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The Circle Approach

If you want to get a room full of handicappers up in arms then bring up the subject of betting lines. One extreme will tell you flat out that you will never make a profit if you don't have a betting line. The other extreme will tell you it's a colossal waste of precious time to fool with the damn things.

The first group believes it's possible to out perform the tote board with their "true" odds. Their lines looks something like this:

Horse #2 is a bet at 5-2
Horse #6 is a bet at 7-2
Horse # 9 is a bet at 9-2
And so on.

They will tell you they've handicapped so many races that they've developed a sixth sense about the probabilities of racehorses to win. And they'll also tell you that no matter the amount of psychological pressure they're under objectivity rules and they can repeat the "true" odds coup d'├ętat time and time again. They rarely fool themselves.

The second group of extremists look at the tote board and decide on the fly which horse to bet (Derby Day ladies with fancy hats, Frisbee flingers, Hollywood celebs, etc. like this approach). They say things like, "I wouldn't bet that horse at 2-1 with your money. I'll take the 6 horse at 12-1". Their approach is dependent upon emotions, mostly. After a series of losses they might talk themselves into a 6-5 shot as an "overlay" just to get even ("By God, Bro Derek is a 6/5 overlay and will win the Kentucky Derby by 10 lengths. I feel it. It's a sure shot to get even").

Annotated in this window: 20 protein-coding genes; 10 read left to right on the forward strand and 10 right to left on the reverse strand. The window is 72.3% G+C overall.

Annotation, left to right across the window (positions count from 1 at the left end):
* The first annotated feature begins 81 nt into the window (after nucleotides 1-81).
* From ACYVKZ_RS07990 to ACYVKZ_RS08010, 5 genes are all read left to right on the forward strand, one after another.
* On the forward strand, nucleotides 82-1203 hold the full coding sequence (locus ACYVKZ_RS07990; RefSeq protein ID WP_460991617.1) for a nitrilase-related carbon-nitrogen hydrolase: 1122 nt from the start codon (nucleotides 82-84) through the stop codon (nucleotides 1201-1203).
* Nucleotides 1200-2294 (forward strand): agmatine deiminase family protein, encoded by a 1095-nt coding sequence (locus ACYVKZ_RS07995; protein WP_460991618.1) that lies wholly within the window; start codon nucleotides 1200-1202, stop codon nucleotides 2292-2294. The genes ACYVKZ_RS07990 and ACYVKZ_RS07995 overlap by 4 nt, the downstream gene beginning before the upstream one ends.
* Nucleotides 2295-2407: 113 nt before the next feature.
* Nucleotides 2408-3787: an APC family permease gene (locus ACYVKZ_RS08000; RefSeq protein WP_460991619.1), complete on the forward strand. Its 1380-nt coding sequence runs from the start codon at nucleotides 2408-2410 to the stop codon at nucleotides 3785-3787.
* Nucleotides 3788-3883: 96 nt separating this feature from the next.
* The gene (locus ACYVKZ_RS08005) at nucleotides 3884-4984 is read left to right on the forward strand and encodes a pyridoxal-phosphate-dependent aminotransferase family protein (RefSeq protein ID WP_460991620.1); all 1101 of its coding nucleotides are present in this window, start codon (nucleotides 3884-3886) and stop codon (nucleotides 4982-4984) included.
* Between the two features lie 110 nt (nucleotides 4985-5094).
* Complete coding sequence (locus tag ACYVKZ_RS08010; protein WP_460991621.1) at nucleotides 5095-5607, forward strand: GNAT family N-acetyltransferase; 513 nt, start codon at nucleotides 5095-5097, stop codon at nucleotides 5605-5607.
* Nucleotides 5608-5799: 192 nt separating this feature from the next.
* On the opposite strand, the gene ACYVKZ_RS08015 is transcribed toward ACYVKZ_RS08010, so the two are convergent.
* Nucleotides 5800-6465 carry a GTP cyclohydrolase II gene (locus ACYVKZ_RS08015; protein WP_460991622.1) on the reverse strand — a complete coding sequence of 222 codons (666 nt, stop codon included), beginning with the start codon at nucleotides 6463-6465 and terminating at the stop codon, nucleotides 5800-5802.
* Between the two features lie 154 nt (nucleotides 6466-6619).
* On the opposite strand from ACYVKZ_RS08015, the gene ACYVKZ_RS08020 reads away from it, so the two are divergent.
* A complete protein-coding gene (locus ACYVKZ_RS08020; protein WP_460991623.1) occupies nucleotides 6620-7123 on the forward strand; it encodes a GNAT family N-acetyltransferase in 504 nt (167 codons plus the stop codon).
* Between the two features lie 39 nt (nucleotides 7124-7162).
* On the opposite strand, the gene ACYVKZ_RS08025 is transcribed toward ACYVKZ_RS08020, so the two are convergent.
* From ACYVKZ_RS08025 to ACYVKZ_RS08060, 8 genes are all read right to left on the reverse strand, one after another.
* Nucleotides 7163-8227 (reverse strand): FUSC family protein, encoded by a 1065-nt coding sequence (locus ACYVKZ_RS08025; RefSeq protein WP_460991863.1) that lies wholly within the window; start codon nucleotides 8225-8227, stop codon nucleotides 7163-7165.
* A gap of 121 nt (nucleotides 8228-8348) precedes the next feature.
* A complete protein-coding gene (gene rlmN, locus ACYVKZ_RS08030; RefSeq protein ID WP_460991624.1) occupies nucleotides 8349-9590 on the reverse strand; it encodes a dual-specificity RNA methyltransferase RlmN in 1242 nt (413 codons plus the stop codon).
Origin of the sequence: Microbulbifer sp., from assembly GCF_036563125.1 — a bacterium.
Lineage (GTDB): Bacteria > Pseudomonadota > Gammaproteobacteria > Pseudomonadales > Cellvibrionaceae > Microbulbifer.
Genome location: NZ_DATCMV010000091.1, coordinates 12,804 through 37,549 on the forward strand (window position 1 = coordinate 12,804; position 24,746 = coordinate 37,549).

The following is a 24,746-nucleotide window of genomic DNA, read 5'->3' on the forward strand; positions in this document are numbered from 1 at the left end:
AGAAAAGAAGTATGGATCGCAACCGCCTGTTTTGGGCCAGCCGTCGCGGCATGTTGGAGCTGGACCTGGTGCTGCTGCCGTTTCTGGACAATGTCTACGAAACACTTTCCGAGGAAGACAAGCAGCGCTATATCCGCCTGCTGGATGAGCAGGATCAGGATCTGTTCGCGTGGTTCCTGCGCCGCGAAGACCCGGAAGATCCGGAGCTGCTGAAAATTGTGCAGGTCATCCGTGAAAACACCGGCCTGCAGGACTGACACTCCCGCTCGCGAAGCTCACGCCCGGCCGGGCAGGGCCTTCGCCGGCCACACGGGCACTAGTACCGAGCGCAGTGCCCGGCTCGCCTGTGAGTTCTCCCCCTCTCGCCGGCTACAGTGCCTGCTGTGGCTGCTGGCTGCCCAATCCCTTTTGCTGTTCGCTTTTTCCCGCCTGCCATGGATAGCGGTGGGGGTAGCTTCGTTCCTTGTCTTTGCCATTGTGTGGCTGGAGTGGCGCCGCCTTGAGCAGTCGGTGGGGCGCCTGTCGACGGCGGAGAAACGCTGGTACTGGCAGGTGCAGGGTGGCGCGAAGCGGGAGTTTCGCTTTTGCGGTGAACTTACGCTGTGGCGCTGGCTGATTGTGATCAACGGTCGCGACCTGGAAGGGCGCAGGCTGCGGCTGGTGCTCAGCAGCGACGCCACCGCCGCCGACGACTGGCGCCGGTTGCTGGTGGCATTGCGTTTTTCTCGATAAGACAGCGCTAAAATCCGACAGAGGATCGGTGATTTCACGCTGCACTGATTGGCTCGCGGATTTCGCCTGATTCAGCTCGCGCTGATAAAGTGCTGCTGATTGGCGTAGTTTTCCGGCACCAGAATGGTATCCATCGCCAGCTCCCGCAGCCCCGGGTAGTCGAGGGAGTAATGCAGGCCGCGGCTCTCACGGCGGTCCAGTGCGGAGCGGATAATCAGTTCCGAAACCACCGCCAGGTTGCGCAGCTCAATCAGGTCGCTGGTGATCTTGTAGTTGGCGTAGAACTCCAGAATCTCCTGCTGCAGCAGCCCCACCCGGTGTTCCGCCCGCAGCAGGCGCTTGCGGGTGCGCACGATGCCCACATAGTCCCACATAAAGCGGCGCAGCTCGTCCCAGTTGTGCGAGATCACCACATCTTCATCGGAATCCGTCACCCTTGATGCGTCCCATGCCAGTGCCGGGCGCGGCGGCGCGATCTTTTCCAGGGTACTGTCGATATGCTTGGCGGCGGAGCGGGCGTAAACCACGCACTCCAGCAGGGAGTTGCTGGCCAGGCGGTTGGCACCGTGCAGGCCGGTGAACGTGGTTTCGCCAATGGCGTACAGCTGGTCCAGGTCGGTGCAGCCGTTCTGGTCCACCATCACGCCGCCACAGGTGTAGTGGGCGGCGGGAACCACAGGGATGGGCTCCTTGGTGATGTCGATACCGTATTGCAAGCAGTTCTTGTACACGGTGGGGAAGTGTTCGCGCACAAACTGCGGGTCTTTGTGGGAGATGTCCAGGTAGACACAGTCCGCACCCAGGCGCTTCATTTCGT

There's a middle way. I call it the Circle Approach - maybe the Tao of the Circle Way would be more appropriate. In other words, take your pen or pencil and circle your contenders and you have a ready made "true" betting line. If you have 3 contenders then you bet the horse that's 4-1 or better. If you have 2 contenders then bet the "overlay" at 3-1 or better. If you have 3 contenders, say, and they're all under 4-1 then go for coffee or a beer, the race is a pass........and so on. To get the full bang for your buck it's a good idea to know what a legitimate favorite is, though. When a legitimate favorite shows up then do the coffee and/or beer thing again.

Doesn't that sound easy? All we have to do to make a profit is become very good at selecting contenders and playing the "overlays".

Here's the bad news. There's always bad news. Betting the Circle Approach - or any approach for that matter - will mean that you will have long losing runs. Most of the time you will be wagering on horses that are 4-1 and above. Enter mathematical reality. There's no way around long losing runs. In a previous post I said, "If you have a 50% edge on the game and your win percentage is, say, 25% then you must be prepared for 18 losses in a row! The equation is the logarithm of .005 divided by the logarithm of the probability of failure -log(.005)/log(.75) = 18.41, round it to 18. Once again reality hits us square in the face."

Well damn. We've circled back to the boring topics of psychology and money management once again. Handicappers who develop mental discipline (we must face the long losing runs with a winning attitude), a sound money management program (Kelly Criterion?), and good contender selection skills that are plugged into the Circle Approach will meet at the Positive ROI Promised Land by-and-by.

So circle your contenders this Derby Day and bet the "overlays". You just might end up with another Giacomo for your trouble. Or you just might end up with nothing. But at least you'll have the satisfaction of knowing you didn't fall for "low-price overlays".

Here's my line:
Jazil 30/1 ML
Sinister Minister 12/1 ML
Point Determined 12/1 ML
Barbaro 4/1 ML (Big underlay)

A. P. Warrior 15/1 ML
Cause to Believe 50/1 ML
Brother Derek 3/1 ML (Big underlay)
Lawyer Ron 4/1 ML (Big underlay)
Bob and John 12/1 ML

That's nine horses and that's 10/1 bottom price. Since I don't particularly care about picking "the" winner - I'd rather make money - I'll be betting more than one horse to win.

Circle away and good luck.